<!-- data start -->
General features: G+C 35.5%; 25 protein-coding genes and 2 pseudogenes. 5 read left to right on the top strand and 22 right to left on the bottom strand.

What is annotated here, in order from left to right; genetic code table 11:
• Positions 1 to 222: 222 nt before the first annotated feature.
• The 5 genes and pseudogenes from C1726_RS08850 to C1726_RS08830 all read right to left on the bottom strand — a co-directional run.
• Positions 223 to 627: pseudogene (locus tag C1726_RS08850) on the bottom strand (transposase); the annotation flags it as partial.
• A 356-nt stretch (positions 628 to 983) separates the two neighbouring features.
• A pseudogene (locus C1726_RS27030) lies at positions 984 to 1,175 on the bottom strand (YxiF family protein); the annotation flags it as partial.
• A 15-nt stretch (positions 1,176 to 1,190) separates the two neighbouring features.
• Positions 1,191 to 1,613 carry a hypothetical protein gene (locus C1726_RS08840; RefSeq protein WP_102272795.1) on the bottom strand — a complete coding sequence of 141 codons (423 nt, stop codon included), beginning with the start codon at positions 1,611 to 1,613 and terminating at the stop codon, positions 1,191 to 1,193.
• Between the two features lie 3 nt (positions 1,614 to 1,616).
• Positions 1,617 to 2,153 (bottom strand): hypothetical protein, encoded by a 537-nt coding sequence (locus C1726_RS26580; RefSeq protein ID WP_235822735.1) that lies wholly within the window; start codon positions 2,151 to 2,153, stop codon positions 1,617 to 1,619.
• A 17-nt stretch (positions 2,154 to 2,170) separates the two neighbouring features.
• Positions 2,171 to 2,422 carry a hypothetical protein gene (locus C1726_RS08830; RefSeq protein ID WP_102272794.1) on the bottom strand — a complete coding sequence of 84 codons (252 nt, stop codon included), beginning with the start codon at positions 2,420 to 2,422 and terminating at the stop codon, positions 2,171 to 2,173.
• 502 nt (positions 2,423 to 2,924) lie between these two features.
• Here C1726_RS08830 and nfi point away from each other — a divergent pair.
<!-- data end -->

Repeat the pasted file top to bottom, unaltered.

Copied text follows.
General features: G+C 35.5%; 25 protein-coding genes and 2 pseudogenes. 5 read left to right on the top strand and 22 right to left on the bottom strand.

What is annotated here, in order from left to right; genetic code table 11:
• Positions 1 to 222: 222 nt before the first annotated feature.
• The 5 genes and pseudogenes from C1726_RS08850 to C1726_RS08830 all read right to left on the bottom strand — a co-directional run.
• Positions 223 to 627: pseudogene (locus tag C1726_RS08850) on the bottom strand (transposase); the annotation flags it as partial.
• A 356-nt stretch (positions 628 to 983) separates the two neighbouring features.
• A pseudogene (locus C1726_RS27030) lies at positions 984 to 1,175 on the bottom strand (YxiF family protein); the annotation flags it as partial.
• A 15-nt stretch (positions 1,176 to 1,190) separates the two neighbouring features.
• Positions 1,191 to 1,613 carry a hypothetical protein gene (locus C1726_RS08840; RefSeq protein WP_102272795.1) on the bottom strand — a complete coding sequence of 141 codons (423 nt, stop codon included), beginning with the start codon at positions 1,611 to 1,613 and terminating at the stop codon, positions 1,191 to 1,193.
• Between the two features lie 3 nt (positions 1,614 to 1,616).
• Positions 1,617 to 2,153 (bottom strand): hypothetical protein, encoded by a 537-nt coding sequence (locus C1726_RS26580; RefSeq protein ID WP_235822735.1) that lies wholly within the window; start codon positions 2,151 to 2,153, stop codon positions 1,617 to 1,619.
• A 17-nt stretch (positions 2,154 to 2,170) separates the two neighbouring features.
• Positions 2,171 to 2,422 carry a hypothetical protein gene (locus C1726_RS08830; RefSeq protein ID WP_102272794.1) on the bottom strand — a complete coding sequence of 84 codons (252 nt, stop codon included), beginning with the start codon at positions 2,420 to 2,422 and terminating at the stop codon, positions 2,171 to 2,173.
• 502 nt (positions 2,423 to 2,924) lie between these two features.
• Here C1726_RS08830 and nfi point away from each other — a divergent pair.